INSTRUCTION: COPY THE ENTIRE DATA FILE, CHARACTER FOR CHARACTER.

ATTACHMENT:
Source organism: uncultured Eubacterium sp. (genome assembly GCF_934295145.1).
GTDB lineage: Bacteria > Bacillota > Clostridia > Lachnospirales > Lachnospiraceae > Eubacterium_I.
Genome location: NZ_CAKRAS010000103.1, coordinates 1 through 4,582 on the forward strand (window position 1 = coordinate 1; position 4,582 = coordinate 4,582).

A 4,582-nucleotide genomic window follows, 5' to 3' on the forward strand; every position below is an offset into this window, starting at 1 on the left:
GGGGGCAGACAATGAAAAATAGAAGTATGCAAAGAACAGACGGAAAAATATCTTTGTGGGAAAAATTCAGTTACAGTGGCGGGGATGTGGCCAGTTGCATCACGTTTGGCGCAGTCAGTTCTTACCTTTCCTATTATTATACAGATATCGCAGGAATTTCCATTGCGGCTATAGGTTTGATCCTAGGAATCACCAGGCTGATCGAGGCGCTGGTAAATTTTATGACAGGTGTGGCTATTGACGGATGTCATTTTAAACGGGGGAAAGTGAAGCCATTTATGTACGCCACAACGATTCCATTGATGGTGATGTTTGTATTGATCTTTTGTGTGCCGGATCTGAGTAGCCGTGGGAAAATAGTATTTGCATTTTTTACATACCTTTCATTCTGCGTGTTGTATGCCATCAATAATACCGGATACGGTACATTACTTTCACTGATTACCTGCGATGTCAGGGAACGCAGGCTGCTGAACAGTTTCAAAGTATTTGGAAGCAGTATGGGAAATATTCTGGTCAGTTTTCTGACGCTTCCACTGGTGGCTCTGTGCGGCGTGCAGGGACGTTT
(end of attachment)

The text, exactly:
Source organism: uncultured Eubacterium sp. (genome assembly GCF_934295145.1).
GTDB lineage: Bacteria > Bacillota > Clostridia > Lachnospirales > Lachnospiraceae > Eubacterium_I.
Genome location: NZ_CAKRAS010000103.1, coordinates 1 through 4,582 on the forward strand (window position 1 = coordinate 1; position 4,582 = coordinate 4,582).

A 4,582-nucleotide genomic window follows, 5' to 3' on the forward strand; every position below is an offset into this window, starting at 1 on the left:
GGGGGCAGACAATGAAAAATAGAAGTATGCAAAGAACAGACGGAAAAATATCTTTGTGGGAAAAATTCAGTTACAGTGGCGGGGATGTGGCCAGTTGCATCACGTTTGGCGCAGTCAGTTCTTACCTTTCCTATTATTATACAGATATCGCAGGAATTTCCATTGCGGCTATAGGTTTGATCCTAGGAATCACCAGGCTGATCGAGGCGCTGGTAAATTTTATGACAGGTGTGGCTATTGACGGATGTCATTTTAAACGGGGGAAAGTGAAGCCATTTATGTACGCCACAACGATTCCATTGATGGTGATGTTTGTATTGATCTTTTGTGTGCCGGATCTGAGTAGCCGTGGGAAAATAGTATTTGCATTTTTTACATACCTTTCATTCTGCGTGTTGTATGCCATCAATAATACCGGATACGGTACATTACTTTCACTGATTACCTGCGATGTCAGGGAACGCAGGCTGCTGAACAGTTTCAAAGTATTTGGAAGCAGTATGGGAAATATTCTGGTCAGTTTTCTGACGCTTCCACTGGTGGCTCTGTGCGGCGTGCAGGGACGTTT